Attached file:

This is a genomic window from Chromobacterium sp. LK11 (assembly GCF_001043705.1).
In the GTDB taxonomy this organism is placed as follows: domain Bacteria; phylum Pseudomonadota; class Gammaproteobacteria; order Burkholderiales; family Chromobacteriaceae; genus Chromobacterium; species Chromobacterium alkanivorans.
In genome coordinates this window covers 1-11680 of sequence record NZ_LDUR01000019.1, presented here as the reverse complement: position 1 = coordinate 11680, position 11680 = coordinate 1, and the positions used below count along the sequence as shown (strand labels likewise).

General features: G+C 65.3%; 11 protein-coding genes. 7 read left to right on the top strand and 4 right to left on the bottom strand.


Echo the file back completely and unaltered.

This is a genomic window from Chromobacterium sp. LK11 (assembly GCF_001043705.1).
In the GTDB taxonomy this organism is placed as follows: domain Bacteria; phylum Pseudomonadota; class Gammaproteobacteria; order Burkholderiales; family Chromobacteriaceae; genus Chromobacterium; species Chromobacterium alkanivorans.
In genome coordinates this window covers 1-11680 of sequence record NZ_LDUR01000019.1, presented here as the reverse complement: position 1 = coordinate 11680, position 11680 = coordinate 1, and the positions used below count along the sequence as shown (strand labels likewise).

General features: G+C 65.3%; 11 protein-coding genes. 7 read left to right on the top strand and 4 right to left on the bottom strand.